Peace Corps Celebrates 60 years at the UO

This year marks the 60th anniversary of the founding of the Peace Corps and we’re celebrating by telling the stories of 14 alumni who made significant differences, learned valuable lessons, and changed for the better during their time in the Corps.

Volunteer in a garden with children

This year marks the 60th anniversary of the founding of the Peace Corps and we’re celebrating by telling the stories of 14 alumni who made significant differences, learned valuable lessons, and changed for the better during their time in the Corps.

More than 1,300 UO graduates have served in the Corps and are still making an impact in their communities today. Many UO alumni who have gone on to careers in public service work, international affairs, and more say that the Peace Corps gave them the skills to succeed in their work.

Erik English, who graduated in 2009 with degrees in English and anthropology says,

“Many of the skills that I apply on a day-to-day basis are ones that I learned during my time teaching English as a foreign language in Klouékanmè, Benin, the values of patience, determination, and creativity being at the top of the list.. These values have helped me problem-solve, overcome bureaucratic hurdles, and maintain an upbeat attitude through it all.”

The Peace Corps is regarded by many as “the hardest job you’ll ever love.” Here’s what alumni have to say about why they joined and why you may want to consider joining, too.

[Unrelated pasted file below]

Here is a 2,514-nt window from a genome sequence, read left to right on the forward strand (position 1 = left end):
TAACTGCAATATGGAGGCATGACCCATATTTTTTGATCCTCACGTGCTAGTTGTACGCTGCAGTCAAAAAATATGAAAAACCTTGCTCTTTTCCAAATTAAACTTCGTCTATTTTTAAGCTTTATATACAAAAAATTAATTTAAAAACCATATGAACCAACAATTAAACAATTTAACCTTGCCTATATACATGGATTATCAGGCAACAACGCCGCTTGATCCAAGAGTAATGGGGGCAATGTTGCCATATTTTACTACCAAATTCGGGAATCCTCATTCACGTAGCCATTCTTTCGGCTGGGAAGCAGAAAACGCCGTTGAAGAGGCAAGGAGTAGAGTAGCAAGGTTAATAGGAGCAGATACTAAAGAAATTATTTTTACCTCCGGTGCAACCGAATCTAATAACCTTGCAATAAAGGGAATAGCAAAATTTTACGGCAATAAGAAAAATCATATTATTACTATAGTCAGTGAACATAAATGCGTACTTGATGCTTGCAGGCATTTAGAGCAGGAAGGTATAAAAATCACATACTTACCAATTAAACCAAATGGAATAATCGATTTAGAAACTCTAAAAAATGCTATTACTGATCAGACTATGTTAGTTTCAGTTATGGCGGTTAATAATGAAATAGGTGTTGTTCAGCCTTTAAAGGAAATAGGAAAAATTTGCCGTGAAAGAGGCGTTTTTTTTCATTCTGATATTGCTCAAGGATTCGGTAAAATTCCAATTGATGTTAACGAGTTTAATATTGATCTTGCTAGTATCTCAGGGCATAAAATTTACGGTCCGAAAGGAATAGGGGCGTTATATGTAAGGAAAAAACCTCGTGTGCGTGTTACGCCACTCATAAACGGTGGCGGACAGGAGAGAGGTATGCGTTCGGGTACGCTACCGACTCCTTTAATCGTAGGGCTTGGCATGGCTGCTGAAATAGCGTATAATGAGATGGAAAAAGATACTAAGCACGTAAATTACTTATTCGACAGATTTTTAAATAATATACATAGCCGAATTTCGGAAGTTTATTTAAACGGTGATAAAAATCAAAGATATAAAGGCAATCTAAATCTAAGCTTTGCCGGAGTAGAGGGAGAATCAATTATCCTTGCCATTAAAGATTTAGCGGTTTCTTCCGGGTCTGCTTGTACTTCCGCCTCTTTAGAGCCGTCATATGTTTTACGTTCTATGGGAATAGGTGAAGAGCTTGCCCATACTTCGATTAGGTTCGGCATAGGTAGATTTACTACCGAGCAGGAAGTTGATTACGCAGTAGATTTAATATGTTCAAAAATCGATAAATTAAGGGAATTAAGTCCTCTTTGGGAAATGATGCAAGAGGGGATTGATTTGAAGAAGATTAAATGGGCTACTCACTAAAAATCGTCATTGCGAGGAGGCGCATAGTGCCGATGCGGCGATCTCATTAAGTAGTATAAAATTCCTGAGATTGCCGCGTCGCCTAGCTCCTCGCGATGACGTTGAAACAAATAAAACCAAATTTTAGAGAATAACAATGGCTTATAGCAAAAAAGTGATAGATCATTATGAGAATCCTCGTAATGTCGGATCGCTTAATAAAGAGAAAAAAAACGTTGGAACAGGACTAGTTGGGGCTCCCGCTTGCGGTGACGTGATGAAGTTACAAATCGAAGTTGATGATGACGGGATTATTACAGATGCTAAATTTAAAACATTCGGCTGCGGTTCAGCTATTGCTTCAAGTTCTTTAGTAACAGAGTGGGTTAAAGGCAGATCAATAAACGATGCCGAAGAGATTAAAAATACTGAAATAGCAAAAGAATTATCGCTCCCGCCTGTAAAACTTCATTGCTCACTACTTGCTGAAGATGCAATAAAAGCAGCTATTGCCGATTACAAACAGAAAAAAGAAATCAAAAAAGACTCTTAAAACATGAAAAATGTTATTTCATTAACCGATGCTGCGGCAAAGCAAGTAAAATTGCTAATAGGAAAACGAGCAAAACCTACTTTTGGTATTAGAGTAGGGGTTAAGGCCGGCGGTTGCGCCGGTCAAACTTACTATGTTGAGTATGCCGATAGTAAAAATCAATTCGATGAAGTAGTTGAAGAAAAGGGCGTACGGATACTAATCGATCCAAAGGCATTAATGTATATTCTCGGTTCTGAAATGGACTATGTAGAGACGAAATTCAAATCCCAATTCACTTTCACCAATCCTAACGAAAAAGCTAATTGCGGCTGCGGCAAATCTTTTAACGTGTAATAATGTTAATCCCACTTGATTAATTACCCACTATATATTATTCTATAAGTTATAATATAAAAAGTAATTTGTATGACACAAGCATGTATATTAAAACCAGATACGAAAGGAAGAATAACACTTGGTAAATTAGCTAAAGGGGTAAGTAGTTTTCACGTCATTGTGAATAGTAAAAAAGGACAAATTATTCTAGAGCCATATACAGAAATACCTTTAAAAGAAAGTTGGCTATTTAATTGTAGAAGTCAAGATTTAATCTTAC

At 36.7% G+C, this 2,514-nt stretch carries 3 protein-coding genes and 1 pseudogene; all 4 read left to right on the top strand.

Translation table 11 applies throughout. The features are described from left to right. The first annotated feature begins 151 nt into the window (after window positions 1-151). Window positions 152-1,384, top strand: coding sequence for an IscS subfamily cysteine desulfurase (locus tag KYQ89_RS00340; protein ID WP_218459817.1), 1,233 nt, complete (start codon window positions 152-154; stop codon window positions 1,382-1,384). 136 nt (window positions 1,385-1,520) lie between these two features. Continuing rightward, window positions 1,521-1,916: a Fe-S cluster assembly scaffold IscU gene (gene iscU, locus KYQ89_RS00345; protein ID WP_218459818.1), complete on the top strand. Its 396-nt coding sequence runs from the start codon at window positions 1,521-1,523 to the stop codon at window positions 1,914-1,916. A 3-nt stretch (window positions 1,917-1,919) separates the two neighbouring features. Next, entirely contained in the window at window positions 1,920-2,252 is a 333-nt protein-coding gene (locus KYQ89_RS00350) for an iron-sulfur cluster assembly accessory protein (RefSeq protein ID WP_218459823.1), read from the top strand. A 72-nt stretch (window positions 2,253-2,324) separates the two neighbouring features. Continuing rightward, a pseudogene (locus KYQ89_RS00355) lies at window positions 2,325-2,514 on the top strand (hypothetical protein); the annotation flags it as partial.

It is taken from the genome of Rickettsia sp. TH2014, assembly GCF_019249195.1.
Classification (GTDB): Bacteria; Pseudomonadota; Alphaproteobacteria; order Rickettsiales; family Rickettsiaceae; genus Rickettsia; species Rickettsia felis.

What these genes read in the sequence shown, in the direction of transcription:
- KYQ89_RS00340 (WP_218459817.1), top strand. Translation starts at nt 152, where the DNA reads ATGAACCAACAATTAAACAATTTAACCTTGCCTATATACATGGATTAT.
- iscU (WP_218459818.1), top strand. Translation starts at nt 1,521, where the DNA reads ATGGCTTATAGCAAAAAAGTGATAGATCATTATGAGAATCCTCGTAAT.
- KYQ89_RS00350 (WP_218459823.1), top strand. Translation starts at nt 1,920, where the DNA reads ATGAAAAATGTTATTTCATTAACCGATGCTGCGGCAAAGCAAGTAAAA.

Audrey Bader, the regional recruiter for Peace Corps in Oregon says that volunteers come from a multitude of backgrounds and experiences. She notes that while volunteers must be at least 18 years old to apply there is no upper age limit, and that ages range between 20-86.

“Older volunteers bring more professional and lived experiences to service, and their depth of knowledge can be an invaluable resource not only to their communities but to their fellow volunteers as well,” Bader says. “The various professional benefits offered to Returned Volunteers, including federal hiring advantages, can make Peace Corps service a great way to grow or transition in a career.”

While all of the alumni volunteers say that their time in the Peace Corps was definitive for them, many of our alumni Peace Corps volunteers admit that their service was not easy, and there were many barriers that they had to overcome. Everything from language barriers to poor living conditions—and no salary are enough to keep many from signing up.